• Chivalric (n. chivalry): a way of behaviour that was followed by Medieval knights, that placed emphasis on honour and courage
  • The Cortes: One of the key administrative institutions within the Spanish government
  • The corregidores (pl.): A Spanish government official
  • Letrados (pl.): A lawyer or a judge in early-modern Spain
  • Maravedís: A system of currency in early-modern Spain
  • Peripatetic kingship: A method of governing a country, that was popular amongst Mediaeval rulers. It is mostly characterised by the Royal Court continuously moving around the country, from one location to the other.
  • Conciliar system: A system of government that functions on many councils being responsible for an individual aspect of government, such as finances or education.

To explore this topic further…

  • If you’re interested in exploring the Spanish ‘Golden Age’, then I would recommend reading Henry Kamen’s Spain 1469-1714: A Society of Conflict (Great Britain, 2005). It is a very neat discussion on how the ‘Golden Age’ of Spain came to be as well as its cultural implications.
  • If you’re interested in the roles of Isabella and Ferdinand, J. Edwards’ Ferdinand and Isabella: Profiles in Power is a very comprehensible source to begin with.
  • This is a quick link to the narrative of events of what had happened to Don Carlos.
  • To keep things interesting, there even is an opera that is based on these events. It’s called Don Carlos (surprising turn of events, we know).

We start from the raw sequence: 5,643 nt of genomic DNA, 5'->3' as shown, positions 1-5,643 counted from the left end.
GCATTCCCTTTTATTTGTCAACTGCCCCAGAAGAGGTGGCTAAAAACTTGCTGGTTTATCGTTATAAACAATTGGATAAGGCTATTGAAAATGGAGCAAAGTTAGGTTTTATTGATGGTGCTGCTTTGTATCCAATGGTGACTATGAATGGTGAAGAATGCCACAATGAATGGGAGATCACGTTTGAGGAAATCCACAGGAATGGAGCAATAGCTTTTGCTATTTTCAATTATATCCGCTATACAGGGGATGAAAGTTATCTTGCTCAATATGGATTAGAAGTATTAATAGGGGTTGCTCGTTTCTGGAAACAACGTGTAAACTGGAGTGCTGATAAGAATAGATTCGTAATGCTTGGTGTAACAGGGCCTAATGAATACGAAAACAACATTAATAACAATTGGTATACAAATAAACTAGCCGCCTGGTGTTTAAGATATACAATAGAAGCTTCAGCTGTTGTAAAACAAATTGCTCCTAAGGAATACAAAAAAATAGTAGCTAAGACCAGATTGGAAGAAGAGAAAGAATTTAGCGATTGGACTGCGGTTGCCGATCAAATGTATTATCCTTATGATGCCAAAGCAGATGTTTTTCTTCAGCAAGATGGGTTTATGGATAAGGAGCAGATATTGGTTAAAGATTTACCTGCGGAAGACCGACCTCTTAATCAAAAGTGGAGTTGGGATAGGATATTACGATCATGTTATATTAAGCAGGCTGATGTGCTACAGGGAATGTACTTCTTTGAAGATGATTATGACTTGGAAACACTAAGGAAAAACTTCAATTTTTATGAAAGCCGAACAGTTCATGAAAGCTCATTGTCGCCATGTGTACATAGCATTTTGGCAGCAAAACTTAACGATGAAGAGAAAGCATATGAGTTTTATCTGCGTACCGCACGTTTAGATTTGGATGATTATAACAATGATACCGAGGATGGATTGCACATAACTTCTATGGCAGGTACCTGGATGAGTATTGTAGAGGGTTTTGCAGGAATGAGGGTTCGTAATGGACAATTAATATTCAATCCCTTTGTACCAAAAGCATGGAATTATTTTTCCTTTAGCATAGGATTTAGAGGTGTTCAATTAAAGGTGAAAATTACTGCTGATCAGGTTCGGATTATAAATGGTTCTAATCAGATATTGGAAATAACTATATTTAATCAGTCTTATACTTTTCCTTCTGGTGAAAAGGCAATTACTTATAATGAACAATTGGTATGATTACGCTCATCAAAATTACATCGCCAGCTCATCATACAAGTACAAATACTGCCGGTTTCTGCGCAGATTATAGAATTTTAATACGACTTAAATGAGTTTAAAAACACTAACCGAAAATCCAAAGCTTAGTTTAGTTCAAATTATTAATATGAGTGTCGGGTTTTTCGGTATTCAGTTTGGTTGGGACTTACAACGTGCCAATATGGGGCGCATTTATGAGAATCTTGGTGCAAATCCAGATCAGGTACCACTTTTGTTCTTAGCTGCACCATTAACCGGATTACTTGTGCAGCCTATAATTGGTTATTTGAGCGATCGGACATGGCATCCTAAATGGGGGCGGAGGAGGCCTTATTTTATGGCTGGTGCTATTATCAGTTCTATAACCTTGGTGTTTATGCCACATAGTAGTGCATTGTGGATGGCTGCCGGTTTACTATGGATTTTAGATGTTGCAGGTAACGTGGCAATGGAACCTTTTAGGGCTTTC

This is an entire opera that was recorded in Vienna in 2015.

Footnotes

[1] J. Edwards, Ferdinand and Isabella: Profiles in Power (2013, USA), 136

[2] Ibid.

[3] Robert S. Chamberlain, ‘The Corregidor in Castile in the Sixteenth Century and the Residencia as Applied to the Corregidor’ in The Hispanic American Historical Review (1943), pp. 222-257

[4]Henry Kamen, Spain 1469-1714: A Society of Conflict (Great Britain, 2005), p.17

[5] Robert S. Chamberlain, ‘The Corregidor in Castile in the Sixteenth Century and the Residencia as Applied to the Corregidor’ in The Hispanic American Historical Review (May, 1943), pp. 222-257

[6] Aurelio Espinosa, The Empire of the Cities: Emperor Charles V, the Communero Revolt and the Transformation of the Spanish System (Netherlands, 2009), p. 211

[7] Aurelio Espinosa, The Spanish Reformation: Institutional Reform, Taxation, and the Secularization of

Ecclesiastical Properties under Charles V, The Sixteenth Century Journal, Vol. 37, No. 1 (2006), pp. 3-24

[8] John Lynch, Spain Under the Habsburgs in Volume 1: Empire and Absolutism, 1516-1598 (Oxford, 1981), pp. 188-89